Stem cells have the property to induce the invasion of primary somatic cells through insulin-like growth factor I (IGF-I)- or II (IGF-II)-mediated activation of mechanistic target of rapamycin complex 1 (mTORC1). We propose downstream of mTORC1 stem cell-induced invasion is mediated by hypoxia-inducible factor 1-alpha (HIF-1α)-regulated matrix metalloproteinases. Human stem cells use this mechanism to induce invasion and thereby attract cells from the microenvironment in vivo. We have therefore identified a novel feature of human stem cells, which might contribute to the development of stem cell-derived tumours. Cell invasion is required for several physiological processes but it is unknown if stem cells induce invasiveness in other cells. Here, researchers in collaboration with R. Moriggl report in the journal Nature Communications that human stem cells secrete insulin-like growth factor, which in turn activates the mTORC1 pathway, initiating invasive behaviour and attracting other cells.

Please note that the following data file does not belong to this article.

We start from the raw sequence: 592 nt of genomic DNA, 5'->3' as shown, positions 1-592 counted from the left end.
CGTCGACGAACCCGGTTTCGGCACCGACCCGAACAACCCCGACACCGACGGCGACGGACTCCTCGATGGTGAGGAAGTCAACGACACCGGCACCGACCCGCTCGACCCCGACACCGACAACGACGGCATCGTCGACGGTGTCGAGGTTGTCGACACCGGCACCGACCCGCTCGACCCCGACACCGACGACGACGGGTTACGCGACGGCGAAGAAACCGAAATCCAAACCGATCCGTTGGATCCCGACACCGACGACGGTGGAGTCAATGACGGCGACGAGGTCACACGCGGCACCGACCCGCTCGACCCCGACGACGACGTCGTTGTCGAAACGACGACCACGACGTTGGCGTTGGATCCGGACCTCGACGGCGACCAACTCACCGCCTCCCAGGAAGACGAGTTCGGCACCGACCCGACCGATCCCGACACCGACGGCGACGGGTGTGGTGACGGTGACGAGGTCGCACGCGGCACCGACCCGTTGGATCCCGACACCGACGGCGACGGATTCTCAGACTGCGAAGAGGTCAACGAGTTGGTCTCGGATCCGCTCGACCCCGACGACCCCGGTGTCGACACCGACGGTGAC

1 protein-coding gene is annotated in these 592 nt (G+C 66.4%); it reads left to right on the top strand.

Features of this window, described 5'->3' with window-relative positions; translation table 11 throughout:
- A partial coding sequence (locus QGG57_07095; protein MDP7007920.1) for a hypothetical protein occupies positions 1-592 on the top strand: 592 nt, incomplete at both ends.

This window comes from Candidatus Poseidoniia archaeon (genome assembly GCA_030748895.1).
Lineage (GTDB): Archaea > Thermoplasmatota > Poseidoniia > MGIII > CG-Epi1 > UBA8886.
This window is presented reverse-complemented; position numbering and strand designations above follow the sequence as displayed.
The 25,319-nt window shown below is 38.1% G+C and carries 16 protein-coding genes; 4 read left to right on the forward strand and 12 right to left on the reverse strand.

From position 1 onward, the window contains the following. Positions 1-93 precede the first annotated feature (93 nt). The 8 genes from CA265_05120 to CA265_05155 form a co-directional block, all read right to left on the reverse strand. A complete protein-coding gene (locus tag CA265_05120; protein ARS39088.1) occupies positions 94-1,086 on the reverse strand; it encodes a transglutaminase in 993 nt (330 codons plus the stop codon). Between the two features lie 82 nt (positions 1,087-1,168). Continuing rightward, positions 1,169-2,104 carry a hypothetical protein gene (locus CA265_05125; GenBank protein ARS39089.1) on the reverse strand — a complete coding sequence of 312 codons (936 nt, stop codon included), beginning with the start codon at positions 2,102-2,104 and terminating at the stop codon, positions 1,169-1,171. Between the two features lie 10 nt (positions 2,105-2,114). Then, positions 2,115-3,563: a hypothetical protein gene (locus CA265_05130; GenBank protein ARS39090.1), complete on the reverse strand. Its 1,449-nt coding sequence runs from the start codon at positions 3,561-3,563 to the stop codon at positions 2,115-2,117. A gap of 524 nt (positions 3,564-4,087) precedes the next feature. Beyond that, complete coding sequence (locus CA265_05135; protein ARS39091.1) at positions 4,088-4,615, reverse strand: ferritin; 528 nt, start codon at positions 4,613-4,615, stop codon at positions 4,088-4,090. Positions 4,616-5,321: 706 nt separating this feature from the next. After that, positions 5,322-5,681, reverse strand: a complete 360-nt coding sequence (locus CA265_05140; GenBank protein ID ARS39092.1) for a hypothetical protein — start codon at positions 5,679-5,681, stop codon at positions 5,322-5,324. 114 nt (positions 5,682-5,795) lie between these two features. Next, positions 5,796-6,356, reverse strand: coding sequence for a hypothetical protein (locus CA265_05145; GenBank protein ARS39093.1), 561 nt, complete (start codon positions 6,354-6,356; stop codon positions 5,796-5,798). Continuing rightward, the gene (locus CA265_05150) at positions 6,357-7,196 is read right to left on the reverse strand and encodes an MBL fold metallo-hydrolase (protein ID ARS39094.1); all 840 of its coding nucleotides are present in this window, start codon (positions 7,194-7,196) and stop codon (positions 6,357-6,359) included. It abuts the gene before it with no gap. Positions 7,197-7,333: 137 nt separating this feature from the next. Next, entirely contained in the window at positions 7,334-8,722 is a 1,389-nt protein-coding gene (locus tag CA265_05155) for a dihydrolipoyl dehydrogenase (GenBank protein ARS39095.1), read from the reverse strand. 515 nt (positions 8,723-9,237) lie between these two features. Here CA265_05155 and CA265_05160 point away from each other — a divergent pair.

Host (mouse) cells of various origins display a migratory phenotype in response to mTORC1 activation and accumulate in the teratoma